In 2011, I found myself sitting in a crowded room at the Sedona Creative Life Center in Arizona, at the feet of an eighty-six year old Hopi grandmother, Anamay. She had left her 10,000 year old home for the first time in her life to speak to us about what it means to be Hopi. With her she brought her two sons and in her hands she held corn.
At that time, people were concerned about the ending of the Mayan Calendar. Several times during her talk, someone would ask her what the Hopi sacred tablets say about what we should do at this time. Each time she would smile and tell a story that had the message, feed your neighbors and honor what is sacred to you.
I felt as I looked into her eyes that she was living her words – holding the corn, sitting by her sons and telling Hopi stories to us for three hours. During that time, it felt like for long periods, she would deeply look at me. As she spoke, I felt myself open into her eyes and I could see planets, stars, infinite space. At one point I saw my lineage being passed down from one generation to another, by the females, all the way to those not yet born. The love I felt was searing into my heart.
A woman had purchase a Hopi doll made by one of Anamay’s sons. At the end of her talk, the woman brought the doll to Anamay to bless. Anamay said something to the doll in her native language. The woman asked what she said and Anamay told her, “I asked the doll to take care you.” The woman took the doll and burst into tears and sobbed all the way out the door and to her car. It felt so loving and healing, I wonder now if Anamay was planting seeds of corn in all our hearts so we could nurture it, allow it to grow and share with others.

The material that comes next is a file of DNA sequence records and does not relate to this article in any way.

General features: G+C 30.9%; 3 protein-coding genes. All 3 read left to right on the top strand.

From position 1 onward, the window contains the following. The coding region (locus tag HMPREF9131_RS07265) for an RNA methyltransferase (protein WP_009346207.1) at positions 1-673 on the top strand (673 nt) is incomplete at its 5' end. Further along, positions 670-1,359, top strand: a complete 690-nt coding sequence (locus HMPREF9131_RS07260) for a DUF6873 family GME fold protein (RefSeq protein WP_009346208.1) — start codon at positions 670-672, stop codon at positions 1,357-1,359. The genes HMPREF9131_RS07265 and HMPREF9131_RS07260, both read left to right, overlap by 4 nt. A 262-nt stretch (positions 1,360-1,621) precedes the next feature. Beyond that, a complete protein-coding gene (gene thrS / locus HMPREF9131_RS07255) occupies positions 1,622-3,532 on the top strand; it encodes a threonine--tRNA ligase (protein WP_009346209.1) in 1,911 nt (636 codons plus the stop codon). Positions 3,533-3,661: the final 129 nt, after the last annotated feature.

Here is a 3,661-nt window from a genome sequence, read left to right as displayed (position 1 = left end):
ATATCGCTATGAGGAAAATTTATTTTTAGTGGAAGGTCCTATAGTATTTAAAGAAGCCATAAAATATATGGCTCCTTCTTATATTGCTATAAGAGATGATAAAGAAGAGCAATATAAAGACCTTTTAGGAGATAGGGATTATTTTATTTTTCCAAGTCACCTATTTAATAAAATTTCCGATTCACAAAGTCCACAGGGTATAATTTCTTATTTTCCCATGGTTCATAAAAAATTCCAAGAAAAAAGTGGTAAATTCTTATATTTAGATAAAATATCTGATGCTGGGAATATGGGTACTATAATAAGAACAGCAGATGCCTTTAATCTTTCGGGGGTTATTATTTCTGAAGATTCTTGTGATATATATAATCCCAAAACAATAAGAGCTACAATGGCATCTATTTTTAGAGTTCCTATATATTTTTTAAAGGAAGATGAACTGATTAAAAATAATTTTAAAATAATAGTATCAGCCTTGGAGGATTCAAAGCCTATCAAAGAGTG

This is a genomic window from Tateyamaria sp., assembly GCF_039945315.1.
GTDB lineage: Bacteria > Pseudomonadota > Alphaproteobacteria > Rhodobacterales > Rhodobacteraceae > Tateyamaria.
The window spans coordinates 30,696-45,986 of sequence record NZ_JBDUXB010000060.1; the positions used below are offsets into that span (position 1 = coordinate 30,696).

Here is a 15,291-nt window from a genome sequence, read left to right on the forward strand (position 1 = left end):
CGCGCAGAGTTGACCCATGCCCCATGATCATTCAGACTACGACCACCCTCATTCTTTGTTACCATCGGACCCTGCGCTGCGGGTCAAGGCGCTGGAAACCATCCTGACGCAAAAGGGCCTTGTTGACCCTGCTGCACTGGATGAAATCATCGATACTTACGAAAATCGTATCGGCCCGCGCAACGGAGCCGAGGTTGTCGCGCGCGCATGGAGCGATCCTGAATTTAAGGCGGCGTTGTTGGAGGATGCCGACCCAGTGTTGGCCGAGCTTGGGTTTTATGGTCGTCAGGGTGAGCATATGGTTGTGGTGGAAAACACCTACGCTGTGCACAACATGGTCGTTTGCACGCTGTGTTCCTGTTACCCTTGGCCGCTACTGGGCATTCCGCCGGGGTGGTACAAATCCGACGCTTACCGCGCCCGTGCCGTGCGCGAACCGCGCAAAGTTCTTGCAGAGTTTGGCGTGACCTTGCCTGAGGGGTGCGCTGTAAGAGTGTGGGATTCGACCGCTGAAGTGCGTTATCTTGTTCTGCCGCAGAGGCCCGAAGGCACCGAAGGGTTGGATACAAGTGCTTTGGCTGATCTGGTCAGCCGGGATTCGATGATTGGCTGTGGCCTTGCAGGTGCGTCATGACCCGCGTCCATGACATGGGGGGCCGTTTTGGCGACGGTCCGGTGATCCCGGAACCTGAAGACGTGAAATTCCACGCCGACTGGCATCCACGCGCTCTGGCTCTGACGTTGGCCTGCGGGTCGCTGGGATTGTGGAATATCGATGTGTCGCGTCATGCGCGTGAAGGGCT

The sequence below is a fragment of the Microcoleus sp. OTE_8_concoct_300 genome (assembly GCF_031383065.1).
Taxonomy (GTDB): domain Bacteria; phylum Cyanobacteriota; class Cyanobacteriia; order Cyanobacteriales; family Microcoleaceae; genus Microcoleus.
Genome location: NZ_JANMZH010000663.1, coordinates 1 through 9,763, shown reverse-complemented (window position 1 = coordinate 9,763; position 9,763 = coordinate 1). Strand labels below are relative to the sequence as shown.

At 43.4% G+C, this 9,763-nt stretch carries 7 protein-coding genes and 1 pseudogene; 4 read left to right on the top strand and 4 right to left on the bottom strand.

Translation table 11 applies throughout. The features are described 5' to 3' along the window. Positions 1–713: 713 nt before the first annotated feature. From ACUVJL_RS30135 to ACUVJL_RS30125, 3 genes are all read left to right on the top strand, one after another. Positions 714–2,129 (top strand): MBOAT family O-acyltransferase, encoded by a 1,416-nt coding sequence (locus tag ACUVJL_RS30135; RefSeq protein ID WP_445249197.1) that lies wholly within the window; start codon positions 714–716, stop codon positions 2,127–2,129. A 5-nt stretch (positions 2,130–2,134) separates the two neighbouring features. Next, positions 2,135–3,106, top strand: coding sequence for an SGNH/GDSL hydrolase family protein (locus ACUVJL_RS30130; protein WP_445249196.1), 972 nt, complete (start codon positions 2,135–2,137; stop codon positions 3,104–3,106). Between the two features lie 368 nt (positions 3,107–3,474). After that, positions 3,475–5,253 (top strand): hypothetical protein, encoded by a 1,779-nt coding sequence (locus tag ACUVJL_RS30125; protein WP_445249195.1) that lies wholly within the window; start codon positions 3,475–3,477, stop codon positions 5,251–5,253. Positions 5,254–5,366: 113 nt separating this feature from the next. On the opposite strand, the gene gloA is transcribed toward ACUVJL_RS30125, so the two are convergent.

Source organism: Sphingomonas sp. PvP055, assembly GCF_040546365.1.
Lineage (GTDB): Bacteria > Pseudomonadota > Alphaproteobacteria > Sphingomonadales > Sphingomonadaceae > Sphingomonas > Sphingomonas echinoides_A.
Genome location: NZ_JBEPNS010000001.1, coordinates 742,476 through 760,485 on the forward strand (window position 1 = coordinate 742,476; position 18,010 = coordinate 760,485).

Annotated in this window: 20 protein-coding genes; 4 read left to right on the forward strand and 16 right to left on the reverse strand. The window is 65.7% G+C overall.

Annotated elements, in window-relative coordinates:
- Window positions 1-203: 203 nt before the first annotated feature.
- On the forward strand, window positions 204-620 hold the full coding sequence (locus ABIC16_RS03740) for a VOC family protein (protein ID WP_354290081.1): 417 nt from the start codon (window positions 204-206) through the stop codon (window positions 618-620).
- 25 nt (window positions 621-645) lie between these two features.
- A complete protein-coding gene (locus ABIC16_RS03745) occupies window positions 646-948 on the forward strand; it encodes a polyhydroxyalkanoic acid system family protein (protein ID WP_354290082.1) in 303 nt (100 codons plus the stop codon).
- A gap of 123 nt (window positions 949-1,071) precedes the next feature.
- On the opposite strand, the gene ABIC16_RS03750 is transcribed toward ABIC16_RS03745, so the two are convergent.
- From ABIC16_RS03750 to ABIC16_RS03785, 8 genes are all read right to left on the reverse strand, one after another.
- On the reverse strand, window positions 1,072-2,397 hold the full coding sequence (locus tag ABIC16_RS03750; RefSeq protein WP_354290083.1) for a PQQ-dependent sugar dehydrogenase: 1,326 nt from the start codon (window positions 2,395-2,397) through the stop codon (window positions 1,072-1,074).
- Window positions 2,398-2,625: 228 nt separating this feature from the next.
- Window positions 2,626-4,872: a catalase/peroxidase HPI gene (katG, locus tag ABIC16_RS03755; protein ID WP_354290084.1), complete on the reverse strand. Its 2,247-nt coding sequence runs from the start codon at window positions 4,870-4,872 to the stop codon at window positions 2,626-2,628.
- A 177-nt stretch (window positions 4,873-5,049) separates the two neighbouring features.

Now in 2014, I am still feeling the connection I felt that day. I have tried to find words for the experience, but may never truly be able to express what I felt I was connecting to that day. Anamay holds the most spiritual position in her lineage and the gift she gave me, to see into the infinite and honor what is sacred, has changed my life. When I need to remember what is important, I see Anamay, sitting in her wheel chair, holding the corn in her small wrinkled hands, and lovingly looking at her sons – and I remember.
Invite into your life the seeds of the ancient wisdom of Anamay and the Hopi, find what is sacred to you and hold it close to your heart, and remember to feed your neighbors.
For more information about the event and Anamay, visit http://sedonacreativelife.com/pre1531.html